Business Writing Etiquette

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Business Writing Etiquette

by Noah Cox, Executive Vice President

David Maister once said, “Professional is not a label you give yourself -it’s a description you hope others will apply to you.” In other words, you must earn the title or image of being a professional. While there are many ways to accomplish this, one major way is by practicing business writing etiquette.

Business writing etiquette is the practice of writing in a professional, sometimes in a formal manner while trying to conduct a business practice. When used properly, it allows you to come across as a great leader who can also communicate effectively. So when practicing proper business writing etiquette, here are a few things to keep in mind.

One, be careful of grammatical or spelling errors. I know it sounds simple, but everybody can make this mistake and its one you must try to always avoid. Whenever you send an email to someone important, always check to be sure there are no spelling or grammatical errors. If someone were to read an email from you and it contained spelling or grammatical errors this could demonstrate a lack of thoroughness or a lack of care for your work which hurts your ability to be perceived as a professional and credible communicator.

Two, your message as clear as possible. Whenever you’re doing business, communicating to your colleague an idea or message should be done as simply as possible. This means avoiding metaphors whenever possible, cutting out excess words whenever you’re composing a document, PowerPoint, or email, and just using plain English whenever possible.  By following these tips, you can become a more effective, concise communicator, which can help boost your professional reputation.

Three, direct the tone of your message to match your audience.  For example, when addressing a client or coworker you don’t know always make the message formal and informative. When writing any document related to business, make it polite and courteous/a formal tone. Additionally, people don’t like to hear old information repeated for no purpose, so make the content of your document contain new and informative details or facts.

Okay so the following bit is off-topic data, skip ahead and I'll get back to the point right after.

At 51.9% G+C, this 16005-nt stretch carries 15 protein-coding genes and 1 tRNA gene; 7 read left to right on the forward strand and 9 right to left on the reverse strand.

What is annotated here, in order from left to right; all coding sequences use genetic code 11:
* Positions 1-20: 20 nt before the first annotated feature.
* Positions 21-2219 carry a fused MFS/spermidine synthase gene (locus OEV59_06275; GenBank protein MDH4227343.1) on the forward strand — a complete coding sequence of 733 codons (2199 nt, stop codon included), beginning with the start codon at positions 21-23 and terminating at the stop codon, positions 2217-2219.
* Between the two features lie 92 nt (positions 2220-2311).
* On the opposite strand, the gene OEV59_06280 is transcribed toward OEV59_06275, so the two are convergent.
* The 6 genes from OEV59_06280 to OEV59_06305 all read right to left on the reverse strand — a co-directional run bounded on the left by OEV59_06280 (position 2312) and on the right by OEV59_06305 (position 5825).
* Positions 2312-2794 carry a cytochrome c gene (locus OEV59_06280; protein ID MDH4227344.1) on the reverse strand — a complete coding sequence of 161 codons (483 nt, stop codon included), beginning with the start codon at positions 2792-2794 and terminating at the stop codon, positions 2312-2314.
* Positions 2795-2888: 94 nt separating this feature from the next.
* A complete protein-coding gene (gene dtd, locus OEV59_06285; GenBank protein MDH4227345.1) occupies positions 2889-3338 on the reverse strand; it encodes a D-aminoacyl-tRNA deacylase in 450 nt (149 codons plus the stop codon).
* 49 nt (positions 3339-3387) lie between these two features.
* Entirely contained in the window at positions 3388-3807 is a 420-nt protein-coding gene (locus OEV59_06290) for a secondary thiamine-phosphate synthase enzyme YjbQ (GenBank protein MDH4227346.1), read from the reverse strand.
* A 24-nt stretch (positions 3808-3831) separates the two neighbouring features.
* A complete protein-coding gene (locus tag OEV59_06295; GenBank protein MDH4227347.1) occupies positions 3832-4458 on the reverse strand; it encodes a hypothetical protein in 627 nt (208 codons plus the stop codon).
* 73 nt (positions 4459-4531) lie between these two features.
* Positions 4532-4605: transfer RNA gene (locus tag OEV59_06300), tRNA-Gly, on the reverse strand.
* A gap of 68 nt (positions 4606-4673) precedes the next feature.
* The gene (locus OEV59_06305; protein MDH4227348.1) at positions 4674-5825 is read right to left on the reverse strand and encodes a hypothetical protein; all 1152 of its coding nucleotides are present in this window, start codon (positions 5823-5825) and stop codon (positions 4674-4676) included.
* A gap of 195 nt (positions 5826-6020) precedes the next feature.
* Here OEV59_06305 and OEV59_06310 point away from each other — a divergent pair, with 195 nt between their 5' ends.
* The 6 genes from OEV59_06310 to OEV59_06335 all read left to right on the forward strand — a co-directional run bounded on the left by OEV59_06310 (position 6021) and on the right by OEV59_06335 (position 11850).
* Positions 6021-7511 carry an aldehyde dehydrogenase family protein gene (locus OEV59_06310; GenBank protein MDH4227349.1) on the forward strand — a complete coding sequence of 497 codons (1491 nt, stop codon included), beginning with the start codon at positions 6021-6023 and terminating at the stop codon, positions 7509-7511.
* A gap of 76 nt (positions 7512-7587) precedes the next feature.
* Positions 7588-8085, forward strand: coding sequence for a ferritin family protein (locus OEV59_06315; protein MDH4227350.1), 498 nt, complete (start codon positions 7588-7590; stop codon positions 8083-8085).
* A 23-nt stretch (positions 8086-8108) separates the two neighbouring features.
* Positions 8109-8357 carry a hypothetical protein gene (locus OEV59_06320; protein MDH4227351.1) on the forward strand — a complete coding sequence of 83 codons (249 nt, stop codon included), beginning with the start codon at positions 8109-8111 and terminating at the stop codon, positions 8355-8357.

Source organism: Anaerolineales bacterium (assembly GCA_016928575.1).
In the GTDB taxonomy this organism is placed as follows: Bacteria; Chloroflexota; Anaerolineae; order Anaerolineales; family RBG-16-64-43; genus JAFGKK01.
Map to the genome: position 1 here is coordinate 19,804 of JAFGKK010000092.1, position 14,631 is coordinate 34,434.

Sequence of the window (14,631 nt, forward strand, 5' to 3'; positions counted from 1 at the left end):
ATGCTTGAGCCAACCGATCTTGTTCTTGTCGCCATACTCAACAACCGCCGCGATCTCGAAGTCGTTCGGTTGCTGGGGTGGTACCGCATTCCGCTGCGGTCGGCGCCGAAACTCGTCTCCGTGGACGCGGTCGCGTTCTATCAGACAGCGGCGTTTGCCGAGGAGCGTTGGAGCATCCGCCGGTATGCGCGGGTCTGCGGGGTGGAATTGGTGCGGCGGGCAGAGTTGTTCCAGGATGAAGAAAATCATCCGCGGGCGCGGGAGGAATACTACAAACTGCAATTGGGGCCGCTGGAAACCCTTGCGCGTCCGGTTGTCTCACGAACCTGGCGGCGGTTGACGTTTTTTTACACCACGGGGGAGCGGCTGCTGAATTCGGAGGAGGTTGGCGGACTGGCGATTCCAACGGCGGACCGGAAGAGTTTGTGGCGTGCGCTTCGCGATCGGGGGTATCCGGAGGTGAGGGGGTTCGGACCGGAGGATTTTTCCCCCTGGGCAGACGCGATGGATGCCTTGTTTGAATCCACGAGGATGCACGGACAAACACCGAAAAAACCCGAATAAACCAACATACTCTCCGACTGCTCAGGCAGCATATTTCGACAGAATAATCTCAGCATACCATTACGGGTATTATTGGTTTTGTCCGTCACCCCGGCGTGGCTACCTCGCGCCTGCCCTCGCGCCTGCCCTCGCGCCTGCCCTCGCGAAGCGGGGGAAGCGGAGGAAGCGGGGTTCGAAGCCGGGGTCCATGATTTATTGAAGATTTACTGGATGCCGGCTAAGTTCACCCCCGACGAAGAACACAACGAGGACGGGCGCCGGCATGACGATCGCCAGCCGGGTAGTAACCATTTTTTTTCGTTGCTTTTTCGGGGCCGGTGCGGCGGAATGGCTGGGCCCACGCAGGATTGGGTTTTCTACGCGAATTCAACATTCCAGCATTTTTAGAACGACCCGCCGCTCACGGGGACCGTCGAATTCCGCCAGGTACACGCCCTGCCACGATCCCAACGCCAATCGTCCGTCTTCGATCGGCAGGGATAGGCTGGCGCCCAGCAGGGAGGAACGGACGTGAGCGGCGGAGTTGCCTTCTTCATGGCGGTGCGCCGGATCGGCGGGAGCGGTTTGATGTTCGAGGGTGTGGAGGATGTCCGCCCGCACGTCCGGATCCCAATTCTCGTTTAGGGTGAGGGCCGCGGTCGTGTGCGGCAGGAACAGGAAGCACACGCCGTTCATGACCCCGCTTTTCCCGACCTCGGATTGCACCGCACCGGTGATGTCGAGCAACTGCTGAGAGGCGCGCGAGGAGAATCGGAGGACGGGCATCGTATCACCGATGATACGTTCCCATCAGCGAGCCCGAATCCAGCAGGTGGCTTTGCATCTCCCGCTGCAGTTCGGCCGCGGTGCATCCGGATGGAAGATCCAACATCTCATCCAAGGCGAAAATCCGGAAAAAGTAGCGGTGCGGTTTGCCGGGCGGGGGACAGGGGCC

Additionally, the type of medium you are using should alter what type of business writing etiquette you should emphasize. I’ll go over a few examples.

With PowerPoint: being concise is king. Avoid at all costs bullet points that end up being paragraphs.  The objective of a PowerPoint is to deliver information in a concise, visual format. So if you need paragraphs to properly convey your point, don’t use a PowerPoint. Additionally, PowerPoint does not have to be as formal as certain emails of reports to coworkers. So make them enjoyable, but also informative!

With emails: make your message worth the time it takes to read it. This means avoid mentioning information already mentioned unless needed. Furthermore, this is a scenario where it is crucial to making your message crystal clear. With other mediums, you can often express an idea with other visual aids (graphs, pictures, etc.). With emails, this is obviously not the case. So try to make your messages as clear as possible. And if it’s not possible to explain your message over email, choose another medium or time to share your idea.

Finally, with reports: prepare them as if the audience knows little about the subject. This might seem counter-intuitive given that I just mentioned to only add new information when sending an email, but for business reports, it is a little bit different. When writing a business report, adding the additional context and background info can help make a great business report an even better one. Why? Because unlike the other two methods of explaining an idea or communicating in a business where you are somewhat available to answer questions or clarify ideas, reports need to be entirely self-explanatory. Every question, every new piece of info and every point you make must be fully spelled out and explained given you won’t be there to explain it. With this in mind, your reports shouldn’t be redundant or over explain things either. These both can make a business report less understandable or more confusing.

The people who succeed the most in business all seem to have at least one thing in common: they’re good communicators. They’re not only good because of what they say in their message, but how they say it. This how can best be replicated by the proper use of business writing etiquette. With proper business writing etiquette, coupled with an involvement in Business Professionals of America, you’re setting yourself apart from most of your peers and helping to prepare yourself to become a leader of tomorrow’s world-class workforce.

 

Maurice S. Henderson